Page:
In a Word ... Promise

Ahead we see a promised land of good health, normal living and freedom to socialise

 

Rarely in the history of human experience can a January have been greeted with such enthusiasm as now. All hail January 2021!

Warmest greetings. How glad we are to see you. Never in our wildest dreams could we have imagined this time last year just how much we would long to see your old face again. Yes, we pined for these days all through the autumn, November and December, the intensity growing even as you came closer.

Whoever would have seen you previously as a bearer of good news, good times, good health, freedom, vaccination once again? You, the most miserable month of the year. Speaking for myself I would normally give you, nah, throw you away were there EVER any takers. There never were.

Who is surprised? With your (seeming) 31 Mondays back-to-back – short, mean, cold, squally little days – the penury, the bills, the prolonged comedown following Christmas and New Year, even the muted versions of both we have just come through.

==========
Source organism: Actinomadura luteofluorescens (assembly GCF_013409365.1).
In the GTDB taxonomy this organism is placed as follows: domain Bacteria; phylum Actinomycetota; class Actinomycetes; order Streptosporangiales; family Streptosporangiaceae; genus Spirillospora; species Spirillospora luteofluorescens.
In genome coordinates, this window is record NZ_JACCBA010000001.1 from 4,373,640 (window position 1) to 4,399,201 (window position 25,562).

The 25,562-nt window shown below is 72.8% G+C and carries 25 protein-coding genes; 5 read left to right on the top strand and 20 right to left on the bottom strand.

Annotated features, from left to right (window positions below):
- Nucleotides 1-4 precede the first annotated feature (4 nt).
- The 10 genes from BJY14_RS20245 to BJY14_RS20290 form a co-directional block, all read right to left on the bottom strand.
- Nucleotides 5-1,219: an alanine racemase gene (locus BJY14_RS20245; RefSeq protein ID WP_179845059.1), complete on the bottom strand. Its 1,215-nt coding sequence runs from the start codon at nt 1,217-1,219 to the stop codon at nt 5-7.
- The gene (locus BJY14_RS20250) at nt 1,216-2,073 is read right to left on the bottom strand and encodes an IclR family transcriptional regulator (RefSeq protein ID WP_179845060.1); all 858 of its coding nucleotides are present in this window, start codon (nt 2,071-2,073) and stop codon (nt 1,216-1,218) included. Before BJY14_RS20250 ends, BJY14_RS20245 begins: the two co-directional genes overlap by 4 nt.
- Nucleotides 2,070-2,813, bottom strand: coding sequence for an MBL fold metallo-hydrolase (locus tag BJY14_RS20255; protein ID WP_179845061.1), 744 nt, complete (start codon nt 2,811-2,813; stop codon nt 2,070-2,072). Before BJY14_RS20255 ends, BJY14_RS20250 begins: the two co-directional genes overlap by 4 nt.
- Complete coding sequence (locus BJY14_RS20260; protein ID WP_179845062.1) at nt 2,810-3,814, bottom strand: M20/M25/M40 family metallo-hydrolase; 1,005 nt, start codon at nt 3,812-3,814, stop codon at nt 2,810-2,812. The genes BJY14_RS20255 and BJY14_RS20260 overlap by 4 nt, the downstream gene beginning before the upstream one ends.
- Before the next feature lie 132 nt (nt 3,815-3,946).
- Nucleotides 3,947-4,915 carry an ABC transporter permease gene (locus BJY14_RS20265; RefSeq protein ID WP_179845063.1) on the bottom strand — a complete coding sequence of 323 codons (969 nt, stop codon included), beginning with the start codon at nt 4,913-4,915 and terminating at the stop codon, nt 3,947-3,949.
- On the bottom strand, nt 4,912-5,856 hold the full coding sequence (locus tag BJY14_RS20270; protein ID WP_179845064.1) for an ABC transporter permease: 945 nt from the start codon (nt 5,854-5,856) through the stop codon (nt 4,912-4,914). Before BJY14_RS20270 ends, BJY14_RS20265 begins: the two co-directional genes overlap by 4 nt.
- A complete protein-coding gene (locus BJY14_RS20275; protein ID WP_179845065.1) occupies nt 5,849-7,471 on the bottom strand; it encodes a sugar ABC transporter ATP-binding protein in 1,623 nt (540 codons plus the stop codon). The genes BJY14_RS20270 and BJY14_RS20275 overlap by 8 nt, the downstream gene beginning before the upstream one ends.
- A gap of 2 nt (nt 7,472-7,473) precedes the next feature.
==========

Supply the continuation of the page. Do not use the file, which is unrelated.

Because what is there ever to look forward to when contemplating the immediate weeks ahead of January 2nd in any other year. But this is no ordinary January 2nd nor is 2021 just another year (with apologies to Shay Healy and Johnny Logan! ).

Ahead we see a promised land of good health, normal living, and freedom to meet and greet and mix, to sit in pubs and restaurants until the cows come calling and without fear of cameras or appearing in social media, Free to travel around Ireland and the world, to holiday in the sun, or see family across the continents. Yes, “free at last, free at last...”, as Martin Luther King intoned in 1963.

Free too to mourn properly those taken from us alone, and without us, those who left with bare ceremony, robbed of a decent farewell by extended family and friends to be buried by the few, furtively, for fear.

Nobody should leave like that.

So bring on the day “when all of God’s children, black men and white men, Jews and Gentiles, Protestants and Catholics, will be able to join hands and sing in the words of the old Negro spiritual: ‘Free at last! Free at last! Thank God Almighty, we are free at last!’”

Promise from Latin promissum, From pro “before” and mittere “to release, let go.”

inaword@irishtimes.com

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